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Navigating Elder Care: Understanding the Differences Between Nursing Homes and Skilled Nursing Facilities

Published by Harmony Lab & Safety Supplies on May 02, 2024

Navigating Elder Care: Understanding the Differences Between Nursing Homes and Skilled Nursing Facilities


Choosing the right care facility for an elderly loved one involves understanding the nuances between nursing homes and skilled nursing facilities. While they may appear similar and some facilities offer both services, the type of care provided is distinct and serves different needs.

What is a Skilled Nursing Facility?

A skilled nursing facility (SNF) offers transitional care aimed at recovery and rehabilitation under the supervision of trained medical professionals. It's a setting where patients receive hospital-level nursing care from registered nurses and benefit from rehabilitative services such as physical, occupational, and speech therapy. This care is intensive and temporary, with the ultimate goal of preparing patients to return home after recovering from surgery, illness, or injury.

What is a Nursing Home Level of Care?

Conversely, a nursing home provides long-term residential care focusing on custodial care—help with activities of daily living such as dressing, bathing, and eating. Care in a nursing home is primarily provided by licensed practical nurses and nurse aides under the supervision of a registered nurse. Residents may also receive assistance with medication management and chronic conditions. The objective in a nursing home is to offer a safe, comfortable, and caring environment for individuals who can no longer live independently due to various health issues.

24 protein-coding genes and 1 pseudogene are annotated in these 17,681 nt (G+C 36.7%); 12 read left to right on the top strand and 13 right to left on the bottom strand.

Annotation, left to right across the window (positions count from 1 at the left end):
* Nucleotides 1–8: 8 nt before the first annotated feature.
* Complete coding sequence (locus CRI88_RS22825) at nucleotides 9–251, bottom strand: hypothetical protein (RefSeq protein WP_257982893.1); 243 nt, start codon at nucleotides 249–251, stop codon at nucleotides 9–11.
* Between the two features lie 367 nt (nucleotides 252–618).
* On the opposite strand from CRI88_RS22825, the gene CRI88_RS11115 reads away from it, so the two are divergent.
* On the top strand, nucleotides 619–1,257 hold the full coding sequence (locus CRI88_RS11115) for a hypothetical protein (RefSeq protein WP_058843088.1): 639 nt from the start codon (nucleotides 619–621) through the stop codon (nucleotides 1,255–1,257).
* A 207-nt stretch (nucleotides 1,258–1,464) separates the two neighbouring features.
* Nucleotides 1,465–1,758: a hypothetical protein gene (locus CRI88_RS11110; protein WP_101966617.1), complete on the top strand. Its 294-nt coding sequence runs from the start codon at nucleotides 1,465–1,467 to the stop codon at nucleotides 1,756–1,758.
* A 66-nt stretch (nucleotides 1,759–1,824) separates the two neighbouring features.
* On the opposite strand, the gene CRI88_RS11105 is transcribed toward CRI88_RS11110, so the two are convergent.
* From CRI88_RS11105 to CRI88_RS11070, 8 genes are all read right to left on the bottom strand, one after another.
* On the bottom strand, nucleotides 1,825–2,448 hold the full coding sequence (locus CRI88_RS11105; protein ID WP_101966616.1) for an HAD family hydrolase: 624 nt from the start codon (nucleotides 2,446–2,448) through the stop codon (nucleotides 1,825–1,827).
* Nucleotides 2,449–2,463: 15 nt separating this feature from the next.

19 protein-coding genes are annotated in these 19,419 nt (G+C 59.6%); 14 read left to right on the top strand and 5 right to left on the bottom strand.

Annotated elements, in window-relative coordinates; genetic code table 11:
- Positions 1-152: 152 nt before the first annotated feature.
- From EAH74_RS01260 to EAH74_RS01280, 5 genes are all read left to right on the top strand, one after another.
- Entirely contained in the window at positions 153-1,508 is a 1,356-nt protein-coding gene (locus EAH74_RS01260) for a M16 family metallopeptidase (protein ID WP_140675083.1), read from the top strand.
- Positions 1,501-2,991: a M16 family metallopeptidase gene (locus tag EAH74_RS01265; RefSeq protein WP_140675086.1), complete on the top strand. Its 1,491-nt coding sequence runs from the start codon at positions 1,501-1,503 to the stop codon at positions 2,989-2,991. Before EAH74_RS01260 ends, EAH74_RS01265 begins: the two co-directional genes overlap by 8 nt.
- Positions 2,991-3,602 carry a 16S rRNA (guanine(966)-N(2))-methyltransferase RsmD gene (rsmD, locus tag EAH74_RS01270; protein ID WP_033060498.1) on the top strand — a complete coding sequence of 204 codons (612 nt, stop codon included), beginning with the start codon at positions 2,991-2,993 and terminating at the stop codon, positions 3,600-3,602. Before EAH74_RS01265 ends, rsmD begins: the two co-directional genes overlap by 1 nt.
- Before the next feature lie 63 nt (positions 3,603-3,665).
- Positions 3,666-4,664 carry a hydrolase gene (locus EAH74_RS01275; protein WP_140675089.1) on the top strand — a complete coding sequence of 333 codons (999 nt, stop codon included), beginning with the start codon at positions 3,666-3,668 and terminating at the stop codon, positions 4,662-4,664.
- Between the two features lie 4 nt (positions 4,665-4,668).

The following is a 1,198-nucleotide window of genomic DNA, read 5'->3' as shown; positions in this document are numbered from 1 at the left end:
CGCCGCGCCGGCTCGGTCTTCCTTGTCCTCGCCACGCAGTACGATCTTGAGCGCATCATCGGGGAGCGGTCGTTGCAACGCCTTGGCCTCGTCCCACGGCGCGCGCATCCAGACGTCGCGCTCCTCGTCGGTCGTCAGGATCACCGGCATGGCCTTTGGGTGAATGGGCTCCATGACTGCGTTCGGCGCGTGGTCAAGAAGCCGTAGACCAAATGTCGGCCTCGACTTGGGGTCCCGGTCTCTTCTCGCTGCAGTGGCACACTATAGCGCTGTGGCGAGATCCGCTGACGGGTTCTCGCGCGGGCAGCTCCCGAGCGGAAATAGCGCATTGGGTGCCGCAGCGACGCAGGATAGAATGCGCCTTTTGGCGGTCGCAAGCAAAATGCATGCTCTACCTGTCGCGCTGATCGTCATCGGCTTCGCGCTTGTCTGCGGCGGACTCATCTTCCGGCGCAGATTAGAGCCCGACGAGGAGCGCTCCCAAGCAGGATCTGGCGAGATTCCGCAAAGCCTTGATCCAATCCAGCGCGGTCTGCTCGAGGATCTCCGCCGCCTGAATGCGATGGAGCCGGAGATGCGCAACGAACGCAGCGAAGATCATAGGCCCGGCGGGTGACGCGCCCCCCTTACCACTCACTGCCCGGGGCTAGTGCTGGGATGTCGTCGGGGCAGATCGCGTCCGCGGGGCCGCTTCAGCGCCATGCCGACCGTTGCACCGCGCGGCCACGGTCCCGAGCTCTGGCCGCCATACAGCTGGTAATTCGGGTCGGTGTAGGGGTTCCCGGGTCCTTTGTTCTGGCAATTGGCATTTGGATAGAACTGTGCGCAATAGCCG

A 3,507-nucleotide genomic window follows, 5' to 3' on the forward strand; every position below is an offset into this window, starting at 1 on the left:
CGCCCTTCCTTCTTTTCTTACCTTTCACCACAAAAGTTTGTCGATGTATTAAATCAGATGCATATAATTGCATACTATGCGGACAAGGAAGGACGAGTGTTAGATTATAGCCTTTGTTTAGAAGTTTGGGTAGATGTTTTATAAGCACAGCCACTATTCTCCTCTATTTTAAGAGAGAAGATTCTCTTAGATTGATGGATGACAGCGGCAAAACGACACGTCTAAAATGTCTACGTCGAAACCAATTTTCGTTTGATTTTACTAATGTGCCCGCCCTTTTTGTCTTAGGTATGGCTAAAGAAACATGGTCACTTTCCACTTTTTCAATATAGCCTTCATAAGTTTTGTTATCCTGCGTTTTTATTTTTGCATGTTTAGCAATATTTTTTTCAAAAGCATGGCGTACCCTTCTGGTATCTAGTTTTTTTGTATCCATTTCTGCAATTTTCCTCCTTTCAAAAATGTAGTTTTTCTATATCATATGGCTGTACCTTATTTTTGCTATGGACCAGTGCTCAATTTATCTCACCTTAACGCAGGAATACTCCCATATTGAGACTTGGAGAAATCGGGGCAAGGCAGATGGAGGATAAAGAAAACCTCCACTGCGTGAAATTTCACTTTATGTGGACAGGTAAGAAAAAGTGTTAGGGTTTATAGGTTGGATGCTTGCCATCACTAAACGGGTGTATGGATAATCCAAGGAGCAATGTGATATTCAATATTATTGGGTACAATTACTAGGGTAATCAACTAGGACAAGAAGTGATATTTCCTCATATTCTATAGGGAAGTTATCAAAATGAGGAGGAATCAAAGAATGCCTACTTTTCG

Key Differences in Services and Goals

  • Care Provided: Skilled nursing facilities focus on medical recovery with a team of registered nurses and therapists, while nursing homes offer custodial care geared towards supporting daily living activities.
  • Length of Stay: Residents in skilled nursing facilities stay for a limited time until they recover enough to go home, usually not beyond 100 days. In contrast, nursing home residents typically stay for the long term, often permanently.
  • Transitional vs. Residential Care: SNFs are transitional, helping patients move from hospital to home. Nursing homes are residential, providing a home-like environment for those who need constant care.

Medicare and Insurance Coverage

Understanding how care is funded is crucial:

  • Skilled Nursing Facilities: Medicare Part A covers care in SNFs up to 100 days after a qualifying hospital stay, with certain costs shared by the patient after the first 20 days.
  • Nursing Homes: Medicare does not cover long-term custodial care in nursing homes, though it continues to cover medical care for residents. Medicaid or private long-term health insurance might cover these costs, depending on eligibility.

Evaluating Your Loved One’s Needs

To make the best decision, consider the following:

  • Medical Needs: Does your loved one require intensive medical rehabilitation or assistance with daily living?
  • Duration of Care: Is the need for care temporary or long-term?
  • Financial Resources: What are your financial options, and what will insurance cover?


While skilled nursing facilities and nursing homes may operate under the same roof, their services cater to different types of patient needs. Skilled nursing facilities are best suited for those in need of temporary, intensive medical care, whereas nursing homes cater to those requiring long-term custodial care. By understanding these differences, caregivers can better decide which environment will best support their loved one’s health and well-being. Engaging with healthcare professionals and utilizing resources like the Eldercare Locator can further aid in navigating this complex decision-making process.

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